M107 is a loose globular cluster of eighth magnitude located in Ophiuchus. It's a difficult binocular object that's much easier to spot with small telescopes. This globular was discovered by Pierre Méchain in April, 1782 and independently re-discovered by William Herschel on May 12, 1793. Herschel was also the first person to resolve it into stars. The cluster is one of the additional items that were not included in Messier's final catalogue version, but added much later by Helen Sawyer Hogg in 1947. She also added M105 and M106.
M107 is located 20,900 light-years from Earth and spans 13 arc minutes of apparent sky, which corresponds to a spatial diameter of 80 light-years. It contains 100,000 stars and has an estimated age of 13.95 billion years, making it one of the oldest known globulars.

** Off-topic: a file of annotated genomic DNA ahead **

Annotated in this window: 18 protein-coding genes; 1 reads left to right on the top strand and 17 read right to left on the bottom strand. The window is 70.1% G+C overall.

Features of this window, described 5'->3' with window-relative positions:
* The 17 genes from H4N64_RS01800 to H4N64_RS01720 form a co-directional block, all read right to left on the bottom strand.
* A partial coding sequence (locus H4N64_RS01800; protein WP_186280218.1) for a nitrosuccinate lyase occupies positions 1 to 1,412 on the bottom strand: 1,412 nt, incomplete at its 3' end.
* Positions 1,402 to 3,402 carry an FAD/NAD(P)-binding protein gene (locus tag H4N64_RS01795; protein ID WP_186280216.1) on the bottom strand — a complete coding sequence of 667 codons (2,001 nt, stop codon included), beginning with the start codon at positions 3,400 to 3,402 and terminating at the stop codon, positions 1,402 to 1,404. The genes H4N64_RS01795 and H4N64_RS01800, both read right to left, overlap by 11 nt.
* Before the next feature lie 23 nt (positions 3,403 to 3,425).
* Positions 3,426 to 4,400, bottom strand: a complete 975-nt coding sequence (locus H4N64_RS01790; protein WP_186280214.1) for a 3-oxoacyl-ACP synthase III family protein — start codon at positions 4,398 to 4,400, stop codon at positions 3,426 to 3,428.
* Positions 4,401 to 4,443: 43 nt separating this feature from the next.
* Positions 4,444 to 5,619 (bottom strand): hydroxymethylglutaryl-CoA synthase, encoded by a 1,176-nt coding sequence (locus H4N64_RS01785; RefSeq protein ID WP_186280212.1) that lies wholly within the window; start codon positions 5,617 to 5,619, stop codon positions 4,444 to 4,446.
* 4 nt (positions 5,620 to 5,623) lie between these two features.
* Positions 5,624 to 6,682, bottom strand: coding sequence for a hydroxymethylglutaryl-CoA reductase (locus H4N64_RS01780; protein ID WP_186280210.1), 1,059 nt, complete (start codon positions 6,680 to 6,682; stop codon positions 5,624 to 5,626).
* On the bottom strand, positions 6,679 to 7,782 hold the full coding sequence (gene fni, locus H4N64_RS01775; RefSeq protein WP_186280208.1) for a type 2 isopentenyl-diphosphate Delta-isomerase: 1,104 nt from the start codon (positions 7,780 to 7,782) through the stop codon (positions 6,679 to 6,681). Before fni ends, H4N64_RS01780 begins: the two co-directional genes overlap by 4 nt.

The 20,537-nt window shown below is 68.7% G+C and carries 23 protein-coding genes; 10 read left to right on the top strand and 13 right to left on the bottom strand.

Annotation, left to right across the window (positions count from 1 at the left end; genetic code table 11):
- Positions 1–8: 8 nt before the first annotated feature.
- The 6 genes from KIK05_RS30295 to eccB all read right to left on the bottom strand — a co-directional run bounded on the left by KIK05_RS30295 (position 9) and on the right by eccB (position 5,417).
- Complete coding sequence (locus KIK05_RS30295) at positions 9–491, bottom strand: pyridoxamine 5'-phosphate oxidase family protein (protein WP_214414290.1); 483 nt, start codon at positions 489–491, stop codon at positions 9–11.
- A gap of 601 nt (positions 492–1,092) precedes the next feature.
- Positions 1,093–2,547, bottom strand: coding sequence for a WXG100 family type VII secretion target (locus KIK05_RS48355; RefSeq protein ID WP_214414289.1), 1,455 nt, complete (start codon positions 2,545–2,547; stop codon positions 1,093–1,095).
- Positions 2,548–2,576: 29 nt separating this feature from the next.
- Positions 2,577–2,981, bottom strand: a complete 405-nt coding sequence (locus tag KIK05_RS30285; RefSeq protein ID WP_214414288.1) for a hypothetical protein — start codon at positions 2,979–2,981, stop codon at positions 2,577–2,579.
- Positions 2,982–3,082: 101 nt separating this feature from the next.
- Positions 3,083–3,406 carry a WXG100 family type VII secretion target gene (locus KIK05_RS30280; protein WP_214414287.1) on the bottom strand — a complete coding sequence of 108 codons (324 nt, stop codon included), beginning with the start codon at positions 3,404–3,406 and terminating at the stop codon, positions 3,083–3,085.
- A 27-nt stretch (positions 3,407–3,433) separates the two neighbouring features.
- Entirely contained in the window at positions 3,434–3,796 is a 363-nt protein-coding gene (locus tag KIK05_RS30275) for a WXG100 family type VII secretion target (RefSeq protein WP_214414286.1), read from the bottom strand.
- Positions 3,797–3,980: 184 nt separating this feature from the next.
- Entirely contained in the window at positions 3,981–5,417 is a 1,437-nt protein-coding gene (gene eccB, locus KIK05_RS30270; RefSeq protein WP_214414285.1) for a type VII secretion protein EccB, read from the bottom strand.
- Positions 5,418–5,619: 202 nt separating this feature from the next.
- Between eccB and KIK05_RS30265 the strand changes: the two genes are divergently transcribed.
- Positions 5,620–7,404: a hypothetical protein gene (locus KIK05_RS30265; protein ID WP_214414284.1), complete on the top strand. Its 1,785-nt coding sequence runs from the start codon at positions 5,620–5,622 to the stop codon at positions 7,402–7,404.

Locating M107 is relatively easy as its positioned 2.75 degrees southwest of zeta Ophiuchi (ζ Oph - mag. +2.5). This star is located 16 degrees north of Antares (α Sco - mag. +1.0). M107 can be also found by imagining a line connecting Yed Prior (δ Oph - mag. +2.7) with Yed Posterior (ε Oph - mag. +3.2) and extending it in a southeasterly direction for 9 degrees.
At magnitude +8.0, M107 appears as a faint small diffuse object through small 80mm (3.1-inch) refractors. There is a subtle increase in brightness from the outer to the inner region but it doesn't have a particularly bright centre. A 150mm (6-inch) telescope will start to resolve members at the outer edges, but the view is much better with larger scopes. Instruments of 300mm (12-inch) aperture or greater reveal a superb object with many stars spread across the entire face of the cluster. What's also noticeable is the looseness of this globular.
At least 25 known variable stars have been identified in M107. It appears to contain regions obscured by darkness, which is unusual for such objects. M107 is best observed during the months of May, June and July.
M107 Data Table
|Object Type||Globular cluster|
|RA (J2000)||16h 32m 32s|
|DEC (J2000)||-13d 03m 10s|
|Apparent Size (arc mins)||13 x 13|
|Age (years)||13.95 Billion|
|Number of Stars||100,000|